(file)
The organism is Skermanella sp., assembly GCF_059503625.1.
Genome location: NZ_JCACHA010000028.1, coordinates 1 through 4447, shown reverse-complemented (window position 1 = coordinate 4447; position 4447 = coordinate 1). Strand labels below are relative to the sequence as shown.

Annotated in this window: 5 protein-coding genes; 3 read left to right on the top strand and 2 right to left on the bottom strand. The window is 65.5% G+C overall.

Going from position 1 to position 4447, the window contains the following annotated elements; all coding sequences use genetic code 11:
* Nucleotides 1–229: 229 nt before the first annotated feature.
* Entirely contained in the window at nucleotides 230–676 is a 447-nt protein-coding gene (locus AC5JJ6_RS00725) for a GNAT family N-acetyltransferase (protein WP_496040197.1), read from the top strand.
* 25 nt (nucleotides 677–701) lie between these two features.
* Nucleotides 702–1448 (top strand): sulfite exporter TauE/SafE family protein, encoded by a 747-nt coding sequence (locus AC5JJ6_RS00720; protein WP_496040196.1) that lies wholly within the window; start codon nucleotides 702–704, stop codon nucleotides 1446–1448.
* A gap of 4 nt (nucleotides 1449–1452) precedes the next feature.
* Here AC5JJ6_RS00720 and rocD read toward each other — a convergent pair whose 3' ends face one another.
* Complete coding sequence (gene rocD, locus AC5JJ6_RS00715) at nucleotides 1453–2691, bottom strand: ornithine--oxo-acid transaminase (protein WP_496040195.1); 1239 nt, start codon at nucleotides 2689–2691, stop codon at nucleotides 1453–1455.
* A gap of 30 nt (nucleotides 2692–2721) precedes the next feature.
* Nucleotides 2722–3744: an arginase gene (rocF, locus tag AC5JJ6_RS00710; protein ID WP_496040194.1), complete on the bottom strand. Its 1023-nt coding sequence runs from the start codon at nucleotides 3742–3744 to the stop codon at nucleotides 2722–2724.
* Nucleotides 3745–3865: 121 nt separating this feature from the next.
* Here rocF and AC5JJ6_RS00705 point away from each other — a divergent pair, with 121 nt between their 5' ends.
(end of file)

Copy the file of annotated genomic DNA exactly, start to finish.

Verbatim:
The organism is Skermanella sp., assembly GCF_059503625.1.
Genome location: NZ_JCACHA010000028.1, coordinates 1 through 4447, shown reverse-complemented (window position 1 = coordinate 4447; position 4447 = coordinate 1). Strand labels below are relative to the sequence as shown.

Annotated in this window: 5 protein-coding genes; 3 read left to right on the top strand and 2 right to left on the bottom strand. The window is 65.5% G+C overall.

Going from position 1 to position 4447, the window contains the following annotated elements; all coding sequences use genetic code 11:
* Nucleotides 1–229: 229 nt before the first annotated feature.
* Entirely contained in the window at nucleotides 230–676 is a 447-nt protein-coding gene (locus AC5JJ6_RS00725) for a GNAT family N-acetyltransferase (protein WP_496040197.1), read from the top strand.
* 25 nt (nucleotides 677–701) lie between these two features.
* Nucleotides 702–1448 (top strand): sulfite exporter TauE/SafE family protein, encoded by a 747-nt coding sequence (locus AC5JJ6_RS00720; protein WP_496040196.1) that lies wholly within the window; start codon nucleotides 702–704, stop codon nucleotides 1446–1448.
* A gap of 4 nt (nucleotides 1449–1452) precedes the next feature.
* Here AC5JJ6_RS00720 and rocD read toward each other — a convergent pair whose 3' ends face one another.
* Complete coding sequence (gene rocD, locus AC5JJ6_RS00715) at nucleotides 1453–2691, bottom strand: ornithine--oxo-acid transaminase (protein WP_496040195.1); 1239 nt, start codon at nucleotides 2689–2691, stop codon at nucleotides 1453–1455.
* A gap of 30 nt (nucleotides 2692–2721) precedes the next feature.
* Nucleotides 2722–3744: an arginase gene (rocF, locus tag AC5JJ6_RS00710; protein ID WP_496040194.1), complete on the bottom strand. Its 1023-nt coding sequence runs from the start codon at nucleotides 3742–3744 to the stop codon at nucleotides 2722–2724.
* Nucleotides 3745–3865: 121 nt separating this feature from the next.
* Here rocF and AC5JJ6_RS00705 point away from each other — a divergent pair, with 121 nt between their 5' ends.